Showcasing some of my favourite weekly reads and articles on startups, business, and the world.
In 2015, The Lancet (a medical journal) defined "tobacco-free" as a smoking rate that was lower than 5%. They envision a tobacco-free world by 2040.
Fast forward to 2017: the European Union is smoking at a wide variety of rates between countries. Bulgaria is sitting at 36%, France is at 33%, Spain and Italy are around 25%, and the UK is doing relatively well for itself at 16%. And then there's Sweden, two decades ahead of everyone at 5%.
What's the secret? Snus, a little pouch of tobacco you tuck under your upper lip. Users get their fix of nicotine in a way that doesn't kill you like cigarettes. As a result, Sweden has the lowest death rate of lung cancer in Europe. It's a "reduced harm" harm approach backed by strong evidence that's doing wonders, but for some reason, most countries aren't convinced - the West strongly believes in eradicating all forms of tobacco and nicotine. Sometimes perfect is the enemy of the good. (via Bloomberg by Joe Nocera)
Russian entrepreneurs are tapping into our vanity. If you're looking to boost up your recent selfie, vacation photo, or picture of last night's dessert, head to a Russian mall and hit up these vending machines. 100 Instagram likes go for 88 cents, and if you're looking to treat yourself, 100 followers will cost you only $1.75! Don't worry, these aren't the annoying bots who comment with a random emoji - there's a real human behind the like and "nice pic!" They're being paid to look at your food. (via Dazed by Sasha Raspopina - thanks to Flo for sharing this!)
In a struggling retail environment, T.J. Maxx is enjoying higher profits and is looking to open 250 stores this year. (In Canada, they operate as HomeSense, Marshalls and Winners.) While everyone is shopping online, what does it offer that Amazon and e-commerce can't? Simple: a constant, unpredictable treasure hunt that revolves around fresh and discounted brand name goods. (via Wall Street Journal by Suzanne Kapner; read by following the tweet)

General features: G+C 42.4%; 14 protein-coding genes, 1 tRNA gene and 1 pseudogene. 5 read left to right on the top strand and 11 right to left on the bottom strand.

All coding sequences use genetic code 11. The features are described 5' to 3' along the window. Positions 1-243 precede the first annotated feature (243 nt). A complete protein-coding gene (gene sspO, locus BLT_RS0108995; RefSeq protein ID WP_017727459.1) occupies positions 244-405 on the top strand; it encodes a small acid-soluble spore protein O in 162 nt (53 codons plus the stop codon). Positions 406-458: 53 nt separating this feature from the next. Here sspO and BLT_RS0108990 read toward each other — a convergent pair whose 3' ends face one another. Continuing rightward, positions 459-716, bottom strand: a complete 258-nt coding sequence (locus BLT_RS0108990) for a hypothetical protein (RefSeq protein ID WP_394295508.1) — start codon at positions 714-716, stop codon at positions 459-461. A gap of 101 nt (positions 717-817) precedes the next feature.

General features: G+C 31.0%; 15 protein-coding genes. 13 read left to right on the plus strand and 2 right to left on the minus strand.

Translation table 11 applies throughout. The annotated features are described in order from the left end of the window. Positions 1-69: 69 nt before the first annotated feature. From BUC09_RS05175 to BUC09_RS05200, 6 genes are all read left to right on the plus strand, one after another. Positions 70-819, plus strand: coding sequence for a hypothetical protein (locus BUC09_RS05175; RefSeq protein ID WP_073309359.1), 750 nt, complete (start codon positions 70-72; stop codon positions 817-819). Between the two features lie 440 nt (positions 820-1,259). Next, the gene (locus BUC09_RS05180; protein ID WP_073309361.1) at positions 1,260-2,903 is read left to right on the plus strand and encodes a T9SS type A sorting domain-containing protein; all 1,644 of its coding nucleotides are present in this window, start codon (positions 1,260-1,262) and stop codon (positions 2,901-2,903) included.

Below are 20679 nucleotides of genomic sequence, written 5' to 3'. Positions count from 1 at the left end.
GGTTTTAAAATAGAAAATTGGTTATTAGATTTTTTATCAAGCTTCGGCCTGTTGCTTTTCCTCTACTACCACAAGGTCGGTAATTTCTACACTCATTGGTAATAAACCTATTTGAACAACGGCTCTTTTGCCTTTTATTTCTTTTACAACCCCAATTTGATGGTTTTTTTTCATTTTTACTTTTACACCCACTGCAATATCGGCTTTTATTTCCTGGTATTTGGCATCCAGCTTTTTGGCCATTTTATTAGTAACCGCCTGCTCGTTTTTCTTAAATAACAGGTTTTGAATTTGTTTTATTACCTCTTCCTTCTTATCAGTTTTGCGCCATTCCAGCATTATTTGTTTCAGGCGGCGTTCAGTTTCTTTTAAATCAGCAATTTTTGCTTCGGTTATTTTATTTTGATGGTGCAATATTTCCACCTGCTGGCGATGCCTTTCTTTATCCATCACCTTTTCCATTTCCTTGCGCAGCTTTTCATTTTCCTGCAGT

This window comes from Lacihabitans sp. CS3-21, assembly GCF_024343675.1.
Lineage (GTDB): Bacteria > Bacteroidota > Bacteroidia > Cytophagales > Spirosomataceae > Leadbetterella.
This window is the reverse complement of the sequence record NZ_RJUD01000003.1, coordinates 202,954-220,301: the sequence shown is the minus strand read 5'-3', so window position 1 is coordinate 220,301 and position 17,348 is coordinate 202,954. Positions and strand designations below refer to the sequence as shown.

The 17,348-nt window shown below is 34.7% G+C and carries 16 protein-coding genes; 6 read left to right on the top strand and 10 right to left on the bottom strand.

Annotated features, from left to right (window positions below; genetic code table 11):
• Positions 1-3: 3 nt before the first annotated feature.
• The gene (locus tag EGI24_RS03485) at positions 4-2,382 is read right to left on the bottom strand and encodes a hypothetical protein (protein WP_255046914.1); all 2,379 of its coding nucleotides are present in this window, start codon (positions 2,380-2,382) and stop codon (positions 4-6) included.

"Employers may think a room full of smiling employees is a sign of a productive, successful office. But research shows that forcing workers to appear more pleasant and more cheerful than they actually feel can lead to a whole host of negative consequences —from emotional exhaustion to withdrawal. And women in particular suffer from the expectation that they should constantly demonstrate happiness."
No one is happy 100% of the time and we shouldn't expect ourselves to be, especially at work. Off-days and outside distractions are inevitable, and having to bear our emotions while still doing our job can be exhausting. Here's an argument for why it might be better to stay grumpy. (via Quartz by Meredith Bennett-Smith)
Evan Sequeira is a Queen's Commerce '14 grad who's a Business Development Manager for Capitalize for Kids, a startup non-profit. When he told the founder of a private equity firm that he was leaving his job at BMO to pursue his current position, he received this nugget of advice: “You either have a rich dad, a big heart, or you’re a complete moron.”
As someone whose currently interning this summer at a non-profit, Evan's thoughts on career development, salaries out of graduation, and the non-profit sector resonated with me. He's a year into his position at the startup, and he's still able to buy flowers for Mother's Day, eat three meals a day, and cover his rent while working for a cause that's meaningful to him. What more can you ask for at the end of the day? (via LinkedIn Pulse)